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Old 06-13-2012, 06:29 PM   #16
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DIY stove tie-in for movie lights


One light unit requires 110 to 130 Volts AC 50/60 Hertz; the other unit requires 220 to 240 Volts AC. Both on an earth grounded circuit.

It's funny because in the models I've seen on some movie sets, there's no breaker -- the wiring seems pretty direct, all in a single receptacle.

I've tried to find an example, attached is a picture that looks the closest (although this one seems old).

How do they do this? What are the trade-offs they have to deal with?

Thanks.
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Old 06-13-2012, 06:31 PM   #17
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DIY stove tie-in for movie lights


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Originally Posted by FCharles View Post
One light unit requires 110 to 130 Volts AC 50/60 Hertz; the other unit requires 220 to 240 Volts AC. Both on an earth grounded circuit.

It's funny because in the models I've seen on some movie sets, there's no breaker -- the wiring seems pretty direct, all in a single receptacle.

I've tried to find an example, attached is a picture that looks the closest (although this one seems old).

How do they do this? What are the trade-offs they have to deal with?

Thanks.
That has got to be the most hacked picture I have ever seen!

Besides the HACK picture, what amperage are the loads you are trying to supply power to?
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Old 06-13-2012, 06:57 PM   #18
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DIY stove tie-in for movie lights


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That has got to be the most hacked picture I have ever seen!

Besides the HACK picture, what amperage are the loads you are trying to supply power to?
It is pretty FUBAR, Darwin would love it.
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Old 06-13-2012, 07:02 PM   #19
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DIY stove tie-in for movie lights


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Originally Posted by FCharles View Post
One light unit requires 110 to 130 Volts AC 50/60 Hertz; the other unit requires 220 to 240 Volts AC. Both on an earth grounded circuit.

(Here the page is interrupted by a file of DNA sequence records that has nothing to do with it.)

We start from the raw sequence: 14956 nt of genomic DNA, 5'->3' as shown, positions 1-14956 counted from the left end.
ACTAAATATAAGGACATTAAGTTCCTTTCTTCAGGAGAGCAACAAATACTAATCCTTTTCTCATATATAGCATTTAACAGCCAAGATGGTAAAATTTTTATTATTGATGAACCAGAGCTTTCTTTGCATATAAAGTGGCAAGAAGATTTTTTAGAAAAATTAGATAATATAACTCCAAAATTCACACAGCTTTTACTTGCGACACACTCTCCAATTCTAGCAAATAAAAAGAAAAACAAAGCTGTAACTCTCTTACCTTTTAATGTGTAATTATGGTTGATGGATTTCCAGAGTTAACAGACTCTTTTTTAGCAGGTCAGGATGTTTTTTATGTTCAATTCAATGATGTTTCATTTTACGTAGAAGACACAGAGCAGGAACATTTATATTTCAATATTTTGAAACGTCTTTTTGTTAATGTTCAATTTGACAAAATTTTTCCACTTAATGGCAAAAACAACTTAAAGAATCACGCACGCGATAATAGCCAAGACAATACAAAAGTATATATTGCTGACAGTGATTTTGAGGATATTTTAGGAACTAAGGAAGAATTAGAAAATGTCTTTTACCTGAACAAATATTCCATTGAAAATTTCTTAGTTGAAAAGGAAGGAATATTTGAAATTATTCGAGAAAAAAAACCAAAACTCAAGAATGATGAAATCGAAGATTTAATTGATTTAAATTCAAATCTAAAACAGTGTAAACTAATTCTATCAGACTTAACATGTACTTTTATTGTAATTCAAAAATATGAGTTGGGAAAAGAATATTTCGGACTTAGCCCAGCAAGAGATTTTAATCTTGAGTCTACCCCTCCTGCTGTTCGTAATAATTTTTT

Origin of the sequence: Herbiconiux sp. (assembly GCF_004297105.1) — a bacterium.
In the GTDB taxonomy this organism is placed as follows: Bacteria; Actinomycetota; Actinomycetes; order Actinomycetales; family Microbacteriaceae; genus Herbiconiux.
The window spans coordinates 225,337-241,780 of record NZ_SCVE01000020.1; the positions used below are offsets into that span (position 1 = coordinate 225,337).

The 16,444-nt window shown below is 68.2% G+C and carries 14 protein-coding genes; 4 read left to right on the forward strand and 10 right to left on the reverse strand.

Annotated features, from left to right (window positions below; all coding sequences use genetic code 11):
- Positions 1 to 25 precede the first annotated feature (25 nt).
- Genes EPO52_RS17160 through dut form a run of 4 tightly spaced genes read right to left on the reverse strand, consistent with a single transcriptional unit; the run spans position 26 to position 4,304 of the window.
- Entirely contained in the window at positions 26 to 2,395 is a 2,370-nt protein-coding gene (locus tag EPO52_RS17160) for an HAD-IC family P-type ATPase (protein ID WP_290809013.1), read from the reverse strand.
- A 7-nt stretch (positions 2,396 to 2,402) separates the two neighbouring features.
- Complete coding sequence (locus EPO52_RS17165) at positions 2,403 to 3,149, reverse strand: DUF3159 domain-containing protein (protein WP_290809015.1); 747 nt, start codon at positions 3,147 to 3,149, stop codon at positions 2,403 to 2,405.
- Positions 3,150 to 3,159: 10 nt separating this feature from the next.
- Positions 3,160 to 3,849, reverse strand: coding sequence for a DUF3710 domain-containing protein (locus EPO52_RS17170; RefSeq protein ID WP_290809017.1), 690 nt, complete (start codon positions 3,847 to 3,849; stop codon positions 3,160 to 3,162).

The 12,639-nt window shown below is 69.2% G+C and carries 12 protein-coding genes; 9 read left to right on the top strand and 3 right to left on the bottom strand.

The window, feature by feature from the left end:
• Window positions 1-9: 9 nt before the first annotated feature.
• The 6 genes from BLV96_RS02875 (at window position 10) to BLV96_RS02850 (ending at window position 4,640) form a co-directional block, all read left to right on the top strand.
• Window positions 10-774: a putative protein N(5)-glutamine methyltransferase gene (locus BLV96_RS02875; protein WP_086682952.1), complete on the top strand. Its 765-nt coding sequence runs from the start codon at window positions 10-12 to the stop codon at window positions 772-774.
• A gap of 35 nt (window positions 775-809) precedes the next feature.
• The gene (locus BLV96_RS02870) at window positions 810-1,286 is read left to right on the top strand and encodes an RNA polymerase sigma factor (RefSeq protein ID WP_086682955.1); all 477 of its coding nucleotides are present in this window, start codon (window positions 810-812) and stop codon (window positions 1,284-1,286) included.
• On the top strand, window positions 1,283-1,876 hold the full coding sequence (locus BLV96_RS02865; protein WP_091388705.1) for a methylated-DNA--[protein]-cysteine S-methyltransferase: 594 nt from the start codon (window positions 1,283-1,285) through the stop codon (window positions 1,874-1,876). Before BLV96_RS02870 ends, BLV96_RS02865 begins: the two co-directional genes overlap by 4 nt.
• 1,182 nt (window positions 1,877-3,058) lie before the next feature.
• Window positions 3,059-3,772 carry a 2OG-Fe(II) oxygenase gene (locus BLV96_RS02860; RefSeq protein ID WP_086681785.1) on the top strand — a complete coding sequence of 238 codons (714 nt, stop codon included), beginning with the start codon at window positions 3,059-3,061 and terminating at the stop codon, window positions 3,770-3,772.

It's funny because in the models I've seen on some movie sets, there's no breaker -- the wiring seems pretty direct, all in a single receptacle.

I've tried to find an example, attached is a picture that looks the closest (although this one seems old).

How do they do this? What are the trade-offs they have to deal with?

Thanks.
Sorry dude, there are a variety of solutions to your question, but you have yet to demonstrate that you are qualified, please seek out a licensed electrician. Harsh, I know, but that is my opinion.
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Old 06-13-2012, 07:04 PM   #20
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DIY stove tie-in for movie lights


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Sounds like someone is trying to wire up some grow lights to me.
At this point, I may be inclined to agree.
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Old 06-13-2012, 07:34 PM   #21
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DIY stove tie-in for movie lights


Who was saying that a cord and (male) plug may not be hard wired into a portable subpanel but rather the subpanel requires a male receptacle that accepts an extension cord (perhaps with single female receptacle at one end)?

About the square portable outlet box pictured above with two duplex receptacles fed by a hard wired cord with plug, either it was homemade and not code compliant, or it has a 15 or 20 amp 120 volt plug at the other end. This box is no different from a common "power strip".
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Old 06-13-2012, 07:56 PM   #22
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DIY stove tie-in for movie lights


Have to love the bootlegged ground.
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Old 06-13-2012, 08:09 PM   #23
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DIY stove tie-in for movie lights


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Have to love the bootlegged ground.
I think in this picture it's a bootlegged neutral.
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Old 06-14-2012, 12:19 AM   #24
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DIY stove tie-in for movie lights


One reason that this sort of contraption is used on movie sets is because production companies have licensed electricians on hand to manufacture and maintain them. Another is that everyone who is allowed near them has signed the necessary legal paperwork to protect the studio if one of them blows up on a shoot and kills someone.